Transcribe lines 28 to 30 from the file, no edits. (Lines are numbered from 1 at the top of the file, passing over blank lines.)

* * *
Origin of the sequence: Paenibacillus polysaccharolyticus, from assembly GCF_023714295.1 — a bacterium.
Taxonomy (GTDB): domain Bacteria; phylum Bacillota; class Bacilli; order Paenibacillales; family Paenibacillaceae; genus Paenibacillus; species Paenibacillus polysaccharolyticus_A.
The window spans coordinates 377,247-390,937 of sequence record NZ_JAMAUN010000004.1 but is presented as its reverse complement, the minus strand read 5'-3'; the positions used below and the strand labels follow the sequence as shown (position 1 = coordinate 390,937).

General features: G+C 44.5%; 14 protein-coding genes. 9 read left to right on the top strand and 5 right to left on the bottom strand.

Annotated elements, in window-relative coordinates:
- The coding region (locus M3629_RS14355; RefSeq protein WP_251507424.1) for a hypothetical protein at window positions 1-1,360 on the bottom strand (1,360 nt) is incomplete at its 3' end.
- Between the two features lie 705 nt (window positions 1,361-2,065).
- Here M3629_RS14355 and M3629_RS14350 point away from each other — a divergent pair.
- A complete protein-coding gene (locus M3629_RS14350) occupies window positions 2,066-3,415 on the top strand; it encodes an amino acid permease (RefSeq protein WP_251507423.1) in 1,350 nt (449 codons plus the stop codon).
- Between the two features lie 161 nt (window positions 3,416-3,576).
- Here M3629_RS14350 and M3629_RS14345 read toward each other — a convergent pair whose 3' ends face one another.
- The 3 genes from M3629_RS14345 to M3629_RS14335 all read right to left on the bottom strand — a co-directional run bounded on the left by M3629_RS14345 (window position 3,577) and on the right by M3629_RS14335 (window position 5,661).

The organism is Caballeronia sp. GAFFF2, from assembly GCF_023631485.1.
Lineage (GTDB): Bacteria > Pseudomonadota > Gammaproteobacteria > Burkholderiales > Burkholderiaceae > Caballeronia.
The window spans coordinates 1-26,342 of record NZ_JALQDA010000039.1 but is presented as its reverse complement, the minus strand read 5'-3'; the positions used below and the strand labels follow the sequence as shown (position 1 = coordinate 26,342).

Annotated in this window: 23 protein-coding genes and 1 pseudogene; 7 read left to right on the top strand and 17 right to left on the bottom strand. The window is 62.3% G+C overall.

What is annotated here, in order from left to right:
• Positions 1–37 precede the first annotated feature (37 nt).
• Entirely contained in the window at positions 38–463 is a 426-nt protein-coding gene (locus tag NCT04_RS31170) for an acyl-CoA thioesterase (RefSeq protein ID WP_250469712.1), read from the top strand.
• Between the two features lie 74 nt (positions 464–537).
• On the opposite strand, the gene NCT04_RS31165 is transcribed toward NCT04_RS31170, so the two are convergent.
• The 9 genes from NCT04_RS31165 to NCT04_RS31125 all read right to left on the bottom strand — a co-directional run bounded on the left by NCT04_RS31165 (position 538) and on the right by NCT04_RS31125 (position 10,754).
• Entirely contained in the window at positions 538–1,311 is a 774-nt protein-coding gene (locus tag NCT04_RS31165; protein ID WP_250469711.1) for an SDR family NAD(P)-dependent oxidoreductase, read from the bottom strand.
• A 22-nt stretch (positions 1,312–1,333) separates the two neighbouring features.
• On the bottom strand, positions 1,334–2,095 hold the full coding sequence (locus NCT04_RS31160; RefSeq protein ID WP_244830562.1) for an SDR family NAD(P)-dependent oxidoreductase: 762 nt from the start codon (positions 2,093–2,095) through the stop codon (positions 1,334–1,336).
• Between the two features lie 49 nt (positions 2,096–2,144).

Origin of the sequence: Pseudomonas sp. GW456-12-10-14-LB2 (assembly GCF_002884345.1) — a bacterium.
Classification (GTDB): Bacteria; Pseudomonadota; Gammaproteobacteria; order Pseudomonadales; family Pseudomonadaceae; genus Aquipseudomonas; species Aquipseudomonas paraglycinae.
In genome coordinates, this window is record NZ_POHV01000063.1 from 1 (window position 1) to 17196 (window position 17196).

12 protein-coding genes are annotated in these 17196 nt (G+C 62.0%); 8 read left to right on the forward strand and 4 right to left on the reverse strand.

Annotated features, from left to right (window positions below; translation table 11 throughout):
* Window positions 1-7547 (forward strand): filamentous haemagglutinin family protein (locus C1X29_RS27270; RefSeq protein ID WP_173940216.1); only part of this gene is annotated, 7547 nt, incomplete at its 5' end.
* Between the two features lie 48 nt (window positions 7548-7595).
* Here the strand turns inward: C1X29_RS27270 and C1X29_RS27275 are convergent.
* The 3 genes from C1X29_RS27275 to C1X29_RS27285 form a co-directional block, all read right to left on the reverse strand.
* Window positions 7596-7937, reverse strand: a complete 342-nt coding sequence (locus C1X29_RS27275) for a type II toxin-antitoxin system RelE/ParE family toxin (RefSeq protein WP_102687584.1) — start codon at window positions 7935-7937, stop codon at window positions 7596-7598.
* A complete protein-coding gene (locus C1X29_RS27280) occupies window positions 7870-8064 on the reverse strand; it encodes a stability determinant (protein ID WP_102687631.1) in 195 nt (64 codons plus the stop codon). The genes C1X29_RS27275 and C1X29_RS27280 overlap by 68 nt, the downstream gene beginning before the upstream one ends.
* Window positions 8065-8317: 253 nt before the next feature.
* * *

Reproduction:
Classification (GTDB): Bacteria; Pseudomonadota; Gammaproteobacteria; order Pseudomonadales; family Pseudomonadaceae; genus Aquipseudomonas; species Aquipseudomonas paraglycinae.
In genome coordinates, this window is record NZ_POHV01000063.1 from 1 (window position 1) to 17196 (window position 17196).

12 protein-coding genes are annotated in these 17196 nt (G+C 62.0%); 8 read left to right on the forward strand and 4 right to left on the reverse strand.